At first, pioneers ate wild animals for the most part,
but, as herds increased, domestic animals were eaten.
Meat was preserved by salting or by stringing it over
a slow fire to dry.
Early pioneers usually dressed much like the Indians
of the area. Hunting shirts made of dressed deerskin
reached halfway down the thighs, fitting loosely and
fringed at the bottom. Pants were made of similar material,
and moccasins were made from either dressed buckskin
or buffalo hide. Leggings, which protected against briars
and snakes, were wide strips of deerskin wrapped around
the ankles. Women wore dresses of linsey, which was
a coarse cloth made from linen and wool or cotton and
wool, or osnaburg, a coarse, heavy cloth originally
made from linen and also used for making sacks; dresses
were usually dyed in various colors. Jewelry was practically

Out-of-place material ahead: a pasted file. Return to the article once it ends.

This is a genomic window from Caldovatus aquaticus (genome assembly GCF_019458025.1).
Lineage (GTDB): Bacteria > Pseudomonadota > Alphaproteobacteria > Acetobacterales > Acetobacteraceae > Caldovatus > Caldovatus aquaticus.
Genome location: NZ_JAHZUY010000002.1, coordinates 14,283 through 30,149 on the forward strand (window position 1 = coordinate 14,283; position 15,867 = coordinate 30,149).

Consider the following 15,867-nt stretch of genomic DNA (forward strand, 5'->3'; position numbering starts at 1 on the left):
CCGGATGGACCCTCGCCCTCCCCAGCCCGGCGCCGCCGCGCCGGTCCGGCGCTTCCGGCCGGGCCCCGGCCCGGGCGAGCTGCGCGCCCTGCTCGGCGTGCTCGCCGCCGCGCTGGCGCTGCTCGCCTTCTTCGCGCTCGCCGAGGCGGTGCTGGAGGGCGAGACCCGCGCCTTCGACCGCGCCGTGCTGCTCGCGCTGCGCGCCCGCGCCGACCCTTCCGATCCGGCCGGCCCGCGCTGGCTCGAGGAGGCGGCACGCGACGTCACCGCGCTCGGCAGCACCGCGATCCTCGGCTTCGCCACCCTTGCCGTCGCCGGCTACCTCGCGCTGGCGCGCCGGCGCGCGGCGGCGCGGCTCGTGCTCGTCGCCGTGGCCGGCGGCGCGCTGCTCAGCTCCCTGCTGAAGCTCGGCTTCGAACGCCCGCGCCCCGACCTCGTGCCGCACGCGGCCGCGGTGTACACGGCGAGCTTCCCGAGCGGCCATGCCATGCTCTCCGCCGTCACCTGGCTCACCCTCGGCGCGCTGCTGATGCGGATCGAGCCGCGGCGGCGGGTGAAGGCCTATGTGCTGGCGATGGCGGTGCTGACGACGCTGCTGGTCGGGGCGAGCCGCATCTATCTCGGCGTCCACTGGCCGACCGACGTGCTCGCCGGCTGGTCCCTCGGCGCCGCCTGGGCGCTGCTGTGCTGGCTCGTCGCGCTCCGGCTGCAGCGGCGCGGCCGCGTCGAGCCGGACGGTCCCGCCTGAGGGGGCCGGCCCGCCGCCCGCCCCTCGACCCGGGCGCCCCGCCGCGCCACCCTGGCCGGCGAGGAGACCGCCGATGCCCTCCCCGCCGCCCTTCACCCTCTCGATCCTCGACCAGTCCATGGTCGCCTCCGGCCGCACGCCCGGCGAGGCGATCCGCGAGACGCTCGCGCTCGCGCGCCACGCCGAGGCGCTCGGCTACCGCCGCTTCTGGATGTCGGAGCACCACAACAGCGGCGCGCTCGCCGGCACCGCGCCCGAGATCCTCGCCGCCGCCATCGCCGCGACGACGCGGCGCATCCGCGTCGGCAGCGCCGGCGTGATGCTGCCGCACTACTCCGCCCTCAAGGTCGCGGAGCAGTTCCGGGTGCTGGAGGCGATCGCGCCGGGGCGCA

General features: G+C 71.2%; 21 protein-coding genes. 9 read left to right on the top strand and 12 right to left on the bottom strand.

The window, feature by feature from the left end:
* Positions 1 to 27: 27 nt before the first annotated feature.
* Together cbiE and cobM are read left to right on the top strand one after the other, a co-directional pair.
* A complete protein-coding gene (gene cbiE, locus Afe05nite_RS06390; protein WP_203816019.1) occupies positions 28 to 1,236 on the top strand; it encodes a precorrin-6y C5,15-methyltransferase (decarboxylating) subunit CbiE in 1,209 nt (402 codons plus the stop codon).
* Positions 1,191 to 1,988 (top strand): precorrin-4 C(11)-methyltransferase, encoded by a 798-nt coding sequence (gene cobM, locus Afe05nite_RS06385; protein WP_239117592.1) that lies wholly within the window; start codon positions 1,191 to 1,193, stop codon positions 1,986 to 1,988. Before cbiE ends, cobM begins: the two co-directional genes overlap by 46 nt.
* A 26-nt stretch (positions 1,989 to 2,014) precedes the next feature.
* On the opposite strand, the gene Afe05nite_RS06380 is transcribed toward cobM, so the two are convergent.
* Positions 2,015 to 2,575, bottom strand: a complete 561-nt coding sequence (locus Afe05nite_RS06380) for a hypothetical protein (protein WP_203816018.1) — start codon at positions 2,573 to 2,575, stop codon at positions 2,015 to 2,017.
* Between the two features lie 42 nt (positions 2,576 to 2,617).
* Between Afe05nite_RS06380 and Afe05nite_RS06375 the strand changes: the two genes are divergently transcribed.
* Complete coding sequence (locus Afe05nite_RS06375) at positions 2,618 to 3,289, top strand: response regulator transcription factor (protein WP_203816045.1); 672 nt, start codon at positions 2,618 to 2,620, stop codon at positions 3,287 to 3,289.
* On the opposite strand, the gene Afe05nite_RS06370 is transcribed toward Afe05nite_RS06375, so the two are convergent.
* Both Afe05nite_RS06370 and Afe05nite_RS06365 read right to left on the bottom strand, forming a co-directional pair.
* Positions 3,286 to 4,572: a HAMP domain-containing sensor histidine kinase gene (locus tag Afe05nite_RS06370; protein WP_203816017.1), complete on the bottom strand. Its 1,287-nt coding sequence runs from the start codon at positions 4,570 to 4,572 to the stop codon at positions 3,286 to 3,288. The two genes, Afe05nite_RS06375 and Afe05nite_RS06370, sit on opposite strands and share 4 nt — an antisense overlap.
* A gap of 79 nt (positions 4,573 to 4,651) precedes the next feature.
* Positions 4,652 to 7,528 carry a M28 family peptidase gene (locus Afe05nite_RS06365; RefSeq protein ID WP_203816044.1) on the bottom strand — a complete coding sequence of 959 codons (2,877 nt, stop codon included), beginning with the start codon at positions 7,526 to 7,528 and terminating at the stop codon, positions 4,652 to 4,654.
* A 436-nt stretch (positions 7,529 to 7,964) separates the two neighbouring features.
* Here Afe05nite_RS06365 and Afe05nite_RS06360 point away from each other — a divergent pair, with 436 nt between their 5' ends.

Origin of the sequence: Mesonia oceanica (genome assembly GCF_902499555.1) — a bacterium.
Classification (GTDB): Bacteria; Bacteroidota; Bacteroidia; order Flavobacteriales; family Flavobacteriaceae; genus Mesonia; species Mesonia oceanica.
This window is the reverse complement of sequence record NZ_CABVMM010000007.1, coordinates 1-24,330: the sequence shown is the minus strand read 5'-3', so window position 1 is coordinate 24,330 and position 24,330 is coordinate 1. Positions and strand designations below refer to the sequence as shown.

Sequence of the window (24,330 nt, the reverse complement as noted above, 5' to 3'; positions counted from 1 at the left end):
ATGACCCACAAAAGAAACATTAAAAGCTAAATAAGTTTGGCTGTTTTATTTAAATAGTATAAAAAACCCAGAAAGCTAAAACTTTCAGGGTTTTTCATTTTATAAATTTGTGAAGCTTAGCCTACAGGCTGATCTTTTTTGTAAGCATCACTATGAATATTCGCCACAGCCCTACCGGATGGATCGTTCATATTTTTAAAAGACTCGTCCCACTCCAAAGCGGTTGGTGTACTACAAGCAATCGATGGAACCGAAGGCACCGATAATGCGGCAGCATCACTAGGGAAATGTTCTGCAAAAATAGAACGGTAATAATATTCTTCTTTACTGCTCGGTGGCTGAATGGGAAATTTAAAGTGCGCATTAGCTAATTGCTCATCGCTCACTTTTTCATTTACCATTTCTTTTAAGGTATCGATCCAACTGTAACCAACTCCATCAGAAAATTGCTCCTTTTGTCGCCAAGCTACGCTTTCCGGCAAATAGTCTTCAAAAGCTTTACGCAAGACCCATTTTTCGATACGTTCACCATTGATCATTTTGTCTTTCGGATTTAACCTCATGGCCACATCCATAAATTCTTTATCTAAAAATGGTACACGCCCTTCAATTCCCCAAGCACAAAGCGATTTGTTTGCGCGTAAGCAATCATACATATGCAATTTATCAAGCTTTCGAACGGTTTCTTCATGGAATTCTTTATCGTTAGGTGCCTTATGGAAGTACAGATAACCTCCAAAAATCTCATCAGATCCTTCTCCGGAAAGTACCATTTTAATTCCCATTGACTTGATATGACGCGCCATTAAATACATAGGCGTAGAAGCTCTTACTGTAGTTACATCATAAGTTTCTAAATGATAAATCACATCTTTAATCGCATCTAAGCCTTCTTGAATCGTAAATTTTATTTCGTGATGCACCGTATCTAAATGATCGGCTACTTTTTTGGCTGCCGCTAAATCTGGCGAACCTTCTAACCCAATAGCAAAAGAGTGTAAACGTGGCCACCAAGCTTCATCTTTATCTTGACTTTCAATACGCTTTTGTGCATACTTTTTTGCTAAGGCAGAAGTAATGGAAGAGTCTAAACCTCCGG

Farming implements were rudimentary at best, and settlers
made their own implements and other supplies, including
soap and candles. Plows were usually made of wood at
first, except for an iron point bolted on known as a
"bull tongue;" iron plowshares came soon afterward.
Hoes and harrows were also used. Grain was cut with
a reap hook or cradle and was separated from the straw
with a flail or by the hooves of horses.
The people of the frontier were isolated from the rest
of the country to a great degree; in fact, that isolation
did not begin to end until the coming of the railroads
mostly after the Civil War. While newspapers were started
in some areas such as Rogersville and Knoxville over
time, news traveled slowly, especially international
news. In upper East Tennessee, mountains and untamed
rivers hindered communication and trade for decades.
This Spartan existence is probably very much like the
experience of Edward and Jane, their family, and most
of the early settlers in the area. Education, in particular,
was a problem. Although at least one of the younger
children, Jonathan, was able to read and write, most
were not. At the time that the Walkers settled in what